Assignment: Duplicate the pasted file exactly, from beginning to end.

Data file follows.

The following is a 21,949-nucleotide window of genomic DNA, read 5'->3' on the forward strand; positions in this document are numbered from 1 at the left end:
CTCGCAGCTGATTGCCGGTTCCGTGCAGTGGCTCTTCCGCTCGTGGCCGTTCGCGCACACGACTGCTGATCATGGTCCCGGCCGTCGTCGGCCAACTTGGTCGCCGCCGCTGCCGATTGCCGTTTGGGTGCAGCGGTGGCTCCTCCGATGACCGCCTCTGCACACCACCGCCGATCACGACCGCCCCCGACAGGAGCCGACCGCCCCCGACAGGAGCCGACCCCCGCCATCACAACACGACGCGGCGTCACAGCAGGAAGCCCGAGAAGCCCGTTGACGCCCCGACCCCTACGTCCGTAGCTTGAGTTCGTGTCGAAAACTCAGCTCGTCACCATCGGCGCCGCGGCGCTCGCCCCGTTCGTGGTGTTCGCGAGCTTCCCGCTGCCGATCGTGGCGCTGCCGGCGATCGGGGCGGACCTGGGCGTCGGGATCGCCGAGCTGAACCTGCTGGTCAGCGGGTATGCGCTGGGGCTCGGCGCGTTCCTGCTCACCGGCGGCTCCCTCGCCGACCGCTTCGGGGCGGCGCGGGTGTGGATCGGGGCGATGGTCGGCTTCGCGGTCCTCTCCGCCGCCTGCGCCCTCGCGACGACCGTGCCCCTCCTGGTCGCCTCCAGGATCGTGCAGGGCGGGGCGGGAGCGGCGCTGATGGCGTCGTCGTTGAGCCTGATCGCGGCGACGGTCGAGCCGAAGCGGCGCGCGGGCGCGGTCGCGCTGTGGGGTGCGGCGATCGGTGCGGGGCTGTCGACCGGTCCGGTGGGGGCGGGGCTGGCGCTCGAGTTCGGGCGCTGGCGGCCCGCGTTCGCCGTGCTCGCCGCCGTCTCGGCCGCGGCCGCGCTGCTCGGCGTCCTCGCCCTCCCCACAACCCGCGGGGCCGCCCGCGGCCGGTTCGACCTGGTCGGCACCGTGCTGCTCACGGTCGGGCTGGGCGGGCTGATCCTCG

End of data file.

The following is a 21,949-nucleotide window of genomic DNA, read 5'->3' on the forward strand; positions in this document are numbered from 1 at the left end:
CTCGCAGCTGATTGCCGGTTCCGTGCAGTGGCTCTTCCGCTCGTGGCCGTTCGCGCACACGACTGCTGATCATGGTCCCGGCCGTCGTCGGCCAACTTGGTCGCCGCCGCTGCCGATTGCCGTTTGGGTGCAGCGGTGGCTCCTCCGATGACCGCCTCTGCACACCACCGCCGATCACGACCGCCCCCGACAGGAGCCGACCGCCCCCGACAGGAGCCGACCCCCGCCATCACAACACGACGCGGCGTCACAGCAGGAAGCCCGAGAAGCCCGTTGACGCCCCGACCCCTACGTCCGTAGCTTGAGTTCGTGTCGAAAACTCAGCTCGTCACCATCGGCGCCGCGGCGCTCGCCCCGTTCGTGGTGTTCGCGAGCTTCCCGCTGCCGATCGTGGCGCTGCCGGCGATCGGGGCGGACCTGGGCGTCGGGATCGCCGAGCTGAACCTGCTGGTCAGCGGGTATGCGCTGGGGCTCGGCGCGTTCCTGCTCACCGGCGGCTCCCTCGCCGACCGCTTCGGGGCGGCGCGGGTGTGGATCGGGGCGATGGTCGGCTTCGCGGTCCTCTCCGCCGCCTGCGCCCTCGCGACGACCGTGCCCCTCCTGGTCGCCTCCAGGATCGTGCAGGGCGGGGCGGGAGCGGCGCTGATGGCGTCGTCGTTGAGCCTGATCGCGGCGACGGTCGAGCCGAAGCGGCGCGCGGGCGCGGTCGCGCTGTGGGGTGCGGCGATCGGTGCGGGGCTGTCGACCGGTCCGGTGGGGGCGGGGCTGGCGCTCGAGTTCGGGCGCTGGCGGCCCGCGTTCGCCGTGCTCGCCGCCGTCTCGGCCGCGGCCGCGCTGCTCGGCGTCCTCGCCCTCCCCACAACCCGCGGGGCCGCCCGCGGCCGGTTCGACCTGGTCGGCACCGTGCTGCTCACGGTCGGGCTGGGCGGGCTGATCCTCG